Retailers have been advised to reconsider their international marketing plans as far as Chinese tourists are concerned. According to a recent report that was published in Fung Business Intelligence Centre (FBIC) and China Luxury Advisors (CLA), latest projections indicate that Chinese travelers are expected to spend $229 billion in foreign countries this year alone and $422 billion by the year 2020. That provides a huge potential market for global retailers and brands.
According to FBIC (a retail and technology think tank) and CLA (a consulting firm), this year alone, it is expected that 136 million international passenger journeys will originate from China. The value is the largest globally, and regardless of the recent concerns over China’s economy, the amount of travels is still expected to grow by 16% each year until 2020 when it is estimated to reach 234 million.
The report’s author, Deborah Weinswig, holds that at the moment, as far as luxury goods go, the Chinese consumer is the most motivated and the most powerful globally. Weinswig, who heads FBIC’s Global Retail and Technology team, based her assertions on a recent survey that was conducted by CLA and FBIC on travel and spending habits of 1,000 online Chinese consumers. The research was conducted for the year ending May 21st.
Currently, a typical Chinese traveler spends an estimated $1,678 on retail consumption for one international travel. However, the averages vary widely in countries with the U.S. being the biggest beneficiary of the expenditure. A Chinese traveler in the U.S. spends an estimated $2,555 compared to Europe’s $2,548. The values are much higher than those recorded for closer destinations like Hong Kong. For that reason, Weinswig concludes that Chinese travelers are willing and able to spend more when the distance is greater.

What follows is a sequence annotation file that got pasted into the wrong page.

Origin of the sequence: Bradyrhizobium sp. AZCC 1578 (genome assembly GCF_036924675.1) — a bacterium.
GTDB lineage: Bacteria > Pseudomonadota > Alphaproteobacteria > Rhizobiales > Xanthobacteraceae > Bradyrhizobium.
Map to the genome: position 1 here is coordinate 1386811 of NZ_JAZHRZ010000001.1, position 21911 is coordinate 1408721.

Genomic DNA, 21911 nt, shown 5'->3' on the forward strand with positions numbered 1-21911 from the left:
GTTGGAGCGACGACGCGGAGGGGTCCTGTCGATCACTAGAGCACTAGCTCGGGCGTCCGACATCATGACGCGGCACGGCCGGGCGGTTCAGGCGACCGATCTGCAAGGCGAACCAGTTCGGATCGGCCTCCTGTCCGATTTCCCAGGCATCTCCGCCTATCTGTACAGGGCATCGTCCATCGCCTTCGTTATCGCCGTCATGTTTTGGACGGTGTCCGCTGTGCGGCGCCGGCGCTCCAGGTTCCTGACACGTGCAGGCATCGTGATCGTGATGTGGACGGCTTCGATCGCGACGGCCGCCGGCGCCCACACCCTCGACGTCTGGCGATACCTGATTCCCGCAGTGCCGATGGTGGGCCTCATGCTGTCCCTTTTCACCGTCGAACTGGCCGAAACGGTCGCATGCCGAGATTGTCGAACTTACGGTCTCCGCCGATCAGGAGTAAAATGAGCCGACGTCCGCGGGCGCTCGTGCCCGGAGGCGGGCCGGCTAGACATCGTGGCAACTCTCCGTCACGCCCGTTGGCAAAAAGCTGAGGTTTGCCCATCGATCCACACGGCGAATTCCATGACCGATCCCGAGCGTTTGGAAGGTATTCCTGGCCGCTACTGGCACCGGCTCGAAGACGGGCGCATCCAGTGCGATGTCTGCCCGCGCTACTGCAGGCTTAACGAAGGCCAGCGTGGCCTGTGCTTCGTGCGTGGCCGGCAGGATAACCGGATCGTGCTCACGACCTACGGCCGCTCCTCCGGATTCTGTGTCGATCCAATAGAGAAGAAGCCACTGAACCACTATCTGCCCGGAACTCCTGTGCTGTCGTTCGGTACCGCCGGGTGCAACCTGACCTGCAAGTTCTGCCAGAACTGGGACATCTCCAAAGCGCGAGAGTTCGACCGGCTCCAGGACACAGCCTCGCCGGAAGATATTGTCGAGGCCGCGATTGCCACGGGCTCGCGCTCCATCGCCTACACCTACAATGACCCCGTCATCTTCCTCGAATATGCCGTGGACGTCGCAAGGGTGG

According to the report, middle-income travelers are gaining more confidence to travel overseas individually rather than in tour groups. The implication of that trend is that retailers whose products are highly customized for groups will feel the biggest pinch as that market continues to shrink.
The impact of the anticipated growth will largely be felt by retailers of high-end products. Therefore, manufacturers of such products are advised to rethink and restructure their strategies in a way that can make the best of this growing Chinese demand.
In its examination of the Chinese market, the report indicated that the luxury goods sector has been the biggest beneficiary of China’s growing affluence. Out of the $66 billion worth of Chinese luxury purchases, an estimated 77% are made in foreign countries. The number is likely to increase as the clampdown on corruption is expected to make domestic demand stagnant.
Sage Brennan, who is CLA’s co-founder, reports that for retailers to capture the attention of Chinese travelers, they will need to do active brand management. Brands that boast of high consumer awareness will benefit more in the long-term.
The argument is a likely justification for recent trends in the U.S. where retailers and shopping centers have started to create website content in the Chinese language, offer Chinese travelers discounts and launch Chinese New Year campaigns. Some even have sales staff who can speak Mandarin. Such trends are ultimate attractions to the Chinese market; which is the greatest retail consumer at the moment. Any company that wishes to be a dominant international force cannot afford to ignore the Chinese market.